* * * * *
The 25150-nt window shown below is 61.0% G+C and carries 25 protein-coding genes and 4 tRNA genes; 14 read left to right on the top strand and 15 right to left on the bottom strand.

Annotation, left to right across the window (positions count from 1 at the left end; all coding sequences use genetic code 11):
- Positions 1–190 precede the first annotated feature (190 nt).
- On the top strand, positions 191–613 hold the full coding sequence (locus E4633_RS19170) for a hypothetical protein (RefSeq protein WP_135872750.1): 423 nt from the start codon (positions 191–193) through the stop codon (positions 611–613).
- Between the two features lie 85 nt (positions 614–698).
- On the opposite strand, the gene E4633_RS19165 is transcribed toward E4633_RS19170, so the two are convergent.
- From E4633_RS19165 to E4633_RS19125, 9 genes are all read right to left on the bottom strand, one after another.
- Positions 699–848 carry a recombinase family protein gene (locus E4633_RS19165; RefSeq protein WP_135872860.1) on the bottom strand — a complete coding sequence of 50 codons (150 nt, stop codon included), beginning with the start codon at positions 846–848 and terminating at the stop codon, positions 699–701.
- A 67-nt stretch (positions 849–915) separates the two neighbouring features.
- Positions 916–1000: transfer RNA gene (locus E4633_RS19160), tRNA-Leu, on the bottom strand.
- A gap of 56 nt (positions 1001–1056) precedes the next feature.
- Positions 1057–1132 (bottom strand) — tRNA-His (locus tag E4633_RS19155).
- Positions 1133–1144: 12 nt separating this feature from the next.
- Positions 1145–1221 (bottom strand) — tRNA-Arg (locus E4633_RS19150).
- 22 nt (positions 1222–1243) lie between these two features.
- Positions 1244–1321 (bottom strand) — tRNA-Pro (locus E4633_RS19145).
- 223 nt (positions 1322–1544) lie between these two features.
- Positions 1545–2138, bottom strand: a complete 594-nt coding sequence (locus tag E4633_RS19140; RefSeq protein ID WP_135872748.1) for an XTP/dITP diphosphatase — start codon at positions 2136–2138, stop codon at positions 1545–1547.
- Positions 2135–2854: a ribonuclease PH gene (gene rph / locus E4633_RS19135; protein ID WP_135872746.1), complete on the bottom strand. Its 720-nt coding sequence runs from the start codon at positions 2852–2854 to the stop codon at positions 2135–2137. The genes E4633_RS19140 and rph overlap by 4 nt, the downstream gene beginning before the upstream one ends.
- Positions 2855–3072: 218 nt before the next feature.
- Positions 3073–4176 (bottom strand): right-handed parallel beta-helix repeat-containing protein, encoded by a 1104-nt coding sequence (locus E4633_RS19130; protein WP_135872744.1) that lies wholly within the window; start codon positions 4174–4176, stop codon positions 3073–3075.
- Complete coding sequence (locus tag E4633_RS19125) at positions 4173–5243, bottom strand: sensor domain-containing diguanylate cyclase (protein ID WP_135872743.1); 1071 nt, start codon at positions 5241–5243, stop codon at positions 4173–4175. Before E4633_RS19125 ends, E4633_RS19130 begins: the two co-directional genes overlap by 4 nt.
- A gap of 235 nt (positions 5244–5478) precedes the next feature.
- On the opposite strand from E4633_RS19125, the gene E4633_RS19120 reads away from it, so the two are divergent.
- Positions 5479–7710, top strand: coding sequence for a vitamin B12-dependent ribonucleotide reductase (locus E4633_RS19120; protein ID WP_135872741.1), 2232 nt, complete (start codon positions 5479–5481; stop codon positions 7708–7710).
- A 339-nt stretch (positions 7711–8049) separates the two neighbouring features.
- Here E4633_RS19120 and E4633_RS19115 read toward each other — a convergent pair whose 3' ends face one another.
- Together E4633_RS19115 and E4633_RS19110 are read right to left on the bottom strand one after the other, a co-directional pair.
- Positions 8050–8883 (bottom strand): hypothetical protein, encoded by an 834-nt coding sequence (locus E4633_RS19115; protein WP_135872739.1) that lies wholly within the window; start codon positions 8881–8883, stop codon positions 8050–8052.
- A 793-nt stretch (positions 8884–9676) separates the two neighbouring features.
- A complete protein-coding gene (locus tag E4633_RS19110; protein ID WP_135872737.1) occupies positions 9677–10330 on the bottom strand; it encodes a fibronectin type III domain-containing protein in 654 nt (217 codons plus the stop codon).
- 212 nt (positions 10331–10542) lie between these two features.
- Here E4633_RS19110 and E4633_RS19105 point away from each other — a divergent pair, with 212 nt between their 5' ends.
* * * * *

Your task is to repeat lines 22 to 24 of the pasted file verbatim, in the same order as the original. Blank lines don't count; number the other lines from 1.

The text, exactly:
- Complete coding sequence (locus tag E4633_RS19125) at positions 4173–5243, bottom strand: sensor domain-containing diguanylate cyclase (protein ID WP_135872743.1); 1071 nt, start codon at positions 5241–5243, stop codon at positions 4173–4175. Before E4633_RS19125 ends, E4633_RS19130 begins: the two co-directional genes overlap by 4 nt.
- A gap of 235 nt (positions 5244–5478) precedes the next feature.
- On the opposite strand from E4633_RS19125, the gene E4633_RS19120 reads away from it, so the two are divergent.